PAUL SOLMAN: So that's a general rim picture your painting. And today people suddenly began to react to it more than they have in the past, is that what you're saying?
ROBERT BRUSCA: Yes. There's nothing that was a catalyst for this day, other than the market dynamics, itself. And, as you know, people use charts, they use various technical things to follow this market, because day in and day out fundamental things don't change that much. And if you look at these different charts on the market and they give you what we call support and resistance, and today the market just went through a very important line that could have supported it, and it didn't. And so the selling just accumulated.
PAUL SOLMAN: And that's a little too fancy for us. Mr. Froehlich, I mean, the technicalities of that kind of analysis-but, Mr. Froehlich, do you agree with Mr. Brusca's grim longer-term picture? And I have a specific question, which is: Who is Ralph Acampora, which-whom I've been reading about today in the clips preparing for this?
Who is Ralph Acampora?
BOB FROEHLICH: No, I don't at all, and I think, quite frankly, he's responsible for half the movement today because-
PAUL SOLMAN: Who is?
BOB FROEHLICH: Ralph Acampora of Prudential, because he's been very bullish, saying the market would be over 10,000, and now he's calling for anywhere from a 20 to 30 percent correction in the stock market, and-
PAUL SOLMAN: So he's-just to clarify because I don't who he is-he's an analyst who has been predicting the stock market will go up, who suddenly turned around and predicted it would go down?
BOB FROEHLICH: That's correct.
PAUL SOLMAN: And people literally-millions or billions of dollars were traded on that basis?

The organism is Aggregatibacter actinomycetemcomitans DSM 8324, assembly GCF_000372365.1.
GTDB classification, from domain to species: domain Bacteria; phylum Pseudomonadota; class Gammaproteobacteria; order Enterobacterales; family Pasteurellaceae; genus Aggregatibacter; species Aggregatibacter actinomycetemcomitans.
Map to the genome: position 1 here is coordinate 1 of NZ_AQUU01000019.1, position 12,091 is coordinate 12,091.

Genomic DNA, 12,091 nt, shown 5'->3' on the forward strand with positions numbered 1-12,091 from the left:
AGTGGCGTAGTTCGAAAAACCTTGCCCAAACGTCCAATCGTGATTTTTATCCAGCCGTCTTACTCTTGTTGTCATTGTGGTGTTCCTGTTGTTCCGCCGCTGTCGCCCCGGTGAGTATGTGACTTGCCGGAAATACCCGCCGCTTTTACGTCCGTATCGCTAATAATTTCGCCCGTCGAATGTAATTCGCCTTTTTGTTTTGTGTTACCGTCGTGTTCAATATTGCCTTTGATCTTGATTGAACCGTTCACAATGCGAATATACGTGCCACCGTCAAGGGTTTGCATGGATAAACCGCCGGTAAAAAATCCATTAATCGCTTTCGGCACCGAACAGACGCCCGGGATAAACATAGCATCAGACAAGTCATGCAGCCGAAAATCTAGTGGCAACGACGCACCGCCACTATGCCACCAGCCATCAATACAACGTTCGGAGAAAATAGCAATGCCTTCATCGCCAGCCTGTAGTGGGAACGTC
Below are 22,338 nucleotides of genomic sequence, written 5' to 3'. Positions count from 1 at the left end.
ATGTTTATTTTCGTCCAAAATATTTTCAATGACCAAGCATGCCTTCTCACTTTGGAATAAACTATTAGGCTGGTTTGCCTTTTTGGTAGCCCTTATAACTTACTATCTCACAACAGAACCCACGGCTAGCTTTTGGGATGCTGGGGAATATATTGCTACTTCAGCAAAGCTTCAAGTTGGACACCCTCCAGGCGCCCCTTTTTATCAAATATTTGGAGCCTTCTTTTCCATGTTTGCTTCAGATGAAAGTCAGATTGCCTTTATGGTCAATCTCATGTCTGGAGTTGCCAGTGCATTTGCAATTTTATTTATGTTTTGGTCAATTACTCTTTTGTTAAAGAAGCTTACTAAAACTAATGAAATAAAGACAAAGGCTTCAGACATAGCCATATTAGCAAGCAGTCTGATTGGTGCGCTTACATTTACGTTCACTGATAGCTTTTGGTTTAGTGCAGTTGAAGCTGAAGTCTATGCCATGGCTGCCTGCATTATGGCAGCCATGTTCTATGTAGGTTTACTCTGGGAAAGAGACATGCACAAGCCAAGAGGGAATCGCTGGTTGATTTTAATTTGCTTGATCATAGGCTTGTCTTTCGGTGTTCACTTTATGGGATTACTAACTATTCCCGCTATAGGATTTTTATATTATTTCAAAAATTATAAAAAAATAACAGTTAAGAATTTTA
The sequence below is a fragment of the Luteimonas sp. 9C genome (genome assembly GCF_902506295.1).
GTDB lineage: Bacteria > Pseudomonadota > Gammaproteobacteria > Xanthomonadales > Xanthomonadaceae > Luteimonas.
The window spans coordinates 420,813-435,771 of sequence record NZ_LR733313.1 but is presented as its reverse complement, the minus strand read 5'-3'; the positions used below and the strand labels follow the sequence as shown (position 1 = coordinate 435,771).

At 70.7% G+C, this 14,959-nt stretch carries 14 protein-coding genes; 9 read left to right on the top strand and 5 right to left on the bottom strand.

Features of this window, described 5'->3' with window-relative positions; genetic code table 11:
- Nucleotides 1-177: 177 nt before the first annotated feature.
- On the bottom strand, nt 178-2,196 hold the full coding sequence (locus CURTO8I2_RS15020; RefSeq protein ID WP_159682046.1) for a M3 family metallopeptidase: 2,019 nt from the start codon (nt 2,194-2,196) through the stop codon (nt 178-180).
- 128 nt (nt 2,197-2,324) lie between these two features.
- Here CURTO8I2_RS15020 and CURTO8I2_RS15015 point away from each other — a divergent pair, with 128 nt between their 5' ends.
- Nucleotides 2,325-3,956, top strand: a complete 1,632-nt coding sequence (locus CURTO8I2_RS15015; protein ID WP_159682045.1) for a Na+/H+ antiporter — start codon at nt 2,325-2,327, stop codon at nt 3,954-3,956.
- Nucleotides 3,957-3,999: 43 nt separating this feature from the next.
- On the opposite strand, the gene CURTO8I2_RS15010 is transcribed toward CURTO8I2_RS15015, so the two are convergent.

BOB FROEHLICH: Well, yes, he's been very accurate in the market, and so he's very well watched, and so the markets, I think, stood up and took notice, and so I think that's part of the movement today. The other thing that's happening, though, that I think we're losing focus on is earning season is over. It's behind us. Second quarter earnings are history. Now we have to look forward to what's happening in the third quarter. So whenever that happens, you always tend to have some volatility in the market. What tends to rally the stock market in this point in time are economic releases. That's not going to happen. The reason the market is selling off the way it is with no quick rebound like we usually get is the economic releases are tainted as a result of the General Motors strike. Any release that comes out we can't read into it what we'd like to read into it because the impact of the strike is going to be with us for probably another six weeks or so, so I think again the events of this down draft in the market are over exaggerated not just because of the political leadership issues in the United States and in Japan but in an in-between earnings season we don't have the luxury of letting economic releases rally the stock market.